The Lottery - Shirley Jackson What is Jackson implying about family loyalty? About tradition? About human nature?

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Jackson seems to be implying that human nature often involves a kind of "herd mentality," in which people cease (or perhaps never begin) to think for themselves but are instead content to do things as things have always been done. She may also be suggesting that the need for communal rituals is very deeply implanted in human nature. It is also possible that she is implying that a yearning for violence is a deep-seated impulse in human beings -- that humans are innately capable of evil.

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In regards to family loyalty she makes the point that it only goes so far, at least as seen through the behavior of Tessie. It is a fact of the lottery that married daughters are counted as part of the husband's family, but when the Hutchinson family is faced with the second draw, Tess wants to better the odds of her not being the one to be drawn by adding her own daughter to the mix of people who could face the stoning. Doesn't seem very motherly of her does it? It is a great example of self-preservation at any cost.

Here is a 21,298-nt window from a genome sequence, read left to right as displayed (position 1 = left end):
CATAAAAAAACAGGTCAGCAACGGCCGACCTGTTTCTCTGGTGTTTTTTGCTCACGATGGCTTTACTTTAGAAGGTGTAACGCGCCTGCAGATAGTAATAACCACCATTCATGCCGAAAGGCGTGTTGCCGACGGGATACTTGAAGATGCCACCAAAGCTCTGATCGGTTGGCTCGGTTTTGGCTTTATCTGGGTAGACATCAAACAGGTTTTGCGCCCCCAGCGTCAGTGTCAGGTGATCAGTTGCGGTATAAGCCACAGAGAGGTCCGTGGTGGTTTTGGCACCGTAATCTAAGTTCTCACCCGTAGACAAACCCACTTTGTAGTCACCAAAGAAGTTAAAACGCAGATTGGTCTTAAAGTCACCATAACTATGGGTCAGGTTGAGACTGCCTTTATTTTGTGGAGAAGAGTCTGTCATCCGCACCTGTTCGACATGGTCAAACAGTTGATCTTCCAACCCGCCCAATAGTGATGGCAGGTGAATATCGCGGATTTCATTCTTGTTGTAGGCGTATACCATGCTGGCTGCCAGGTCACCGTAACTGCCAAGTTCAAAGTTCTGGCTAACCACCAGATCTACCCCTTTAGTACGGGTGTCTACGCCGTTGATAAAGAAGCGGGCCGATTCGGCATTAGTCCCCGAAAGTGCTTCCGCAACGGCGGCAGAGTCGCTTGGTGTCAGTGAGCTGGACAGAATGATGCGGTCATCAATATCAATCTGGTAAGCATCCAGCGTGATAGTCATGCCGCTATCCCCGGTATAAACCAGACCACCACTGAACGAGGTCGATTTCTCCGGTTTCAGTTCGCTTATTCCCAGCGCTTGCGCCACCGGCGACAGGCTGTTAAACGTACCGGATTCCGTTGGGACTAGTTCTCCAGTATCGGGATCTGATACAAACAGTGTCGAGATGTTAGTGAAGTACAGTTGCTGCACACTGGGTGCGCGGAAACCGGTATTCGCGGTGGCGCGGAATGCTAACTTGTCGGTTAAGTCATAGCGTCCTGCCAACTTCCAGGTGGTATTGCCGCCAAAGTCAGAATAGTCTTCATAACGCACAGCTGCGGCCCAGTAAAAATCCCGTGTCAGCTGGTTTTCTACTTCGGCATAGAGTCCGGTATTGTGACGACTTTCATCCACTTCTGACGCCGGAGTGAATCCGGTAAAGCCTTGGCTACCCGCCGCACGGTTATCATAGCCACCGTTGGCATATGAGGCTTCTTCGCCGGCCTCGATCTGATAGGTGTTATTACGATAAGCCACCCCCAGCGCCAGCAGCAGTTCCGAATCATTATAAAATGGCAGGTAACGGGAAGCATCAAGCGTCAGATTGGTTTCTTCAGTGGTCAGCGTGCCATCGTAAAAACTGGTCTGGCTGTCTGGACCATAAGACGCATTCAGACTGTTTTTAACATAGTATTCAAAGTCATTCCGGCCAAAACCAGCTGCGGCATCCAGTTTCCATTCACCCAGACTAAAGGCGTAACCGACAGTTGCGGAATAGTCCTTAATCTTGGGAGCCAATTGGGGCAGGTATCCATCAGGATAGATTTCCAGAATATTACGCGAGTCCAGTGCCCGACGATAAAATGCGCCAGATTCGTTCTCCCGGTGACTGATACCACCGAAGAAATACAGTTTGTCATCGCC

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She's implying that tradition can lead to us doing stupid and even evil things and that our human nature is such that we just go along with the tradition.  That's what's going on here, right?  No one hardly even remembers why they do the lottery  but they just keep doing it because it's tradition.

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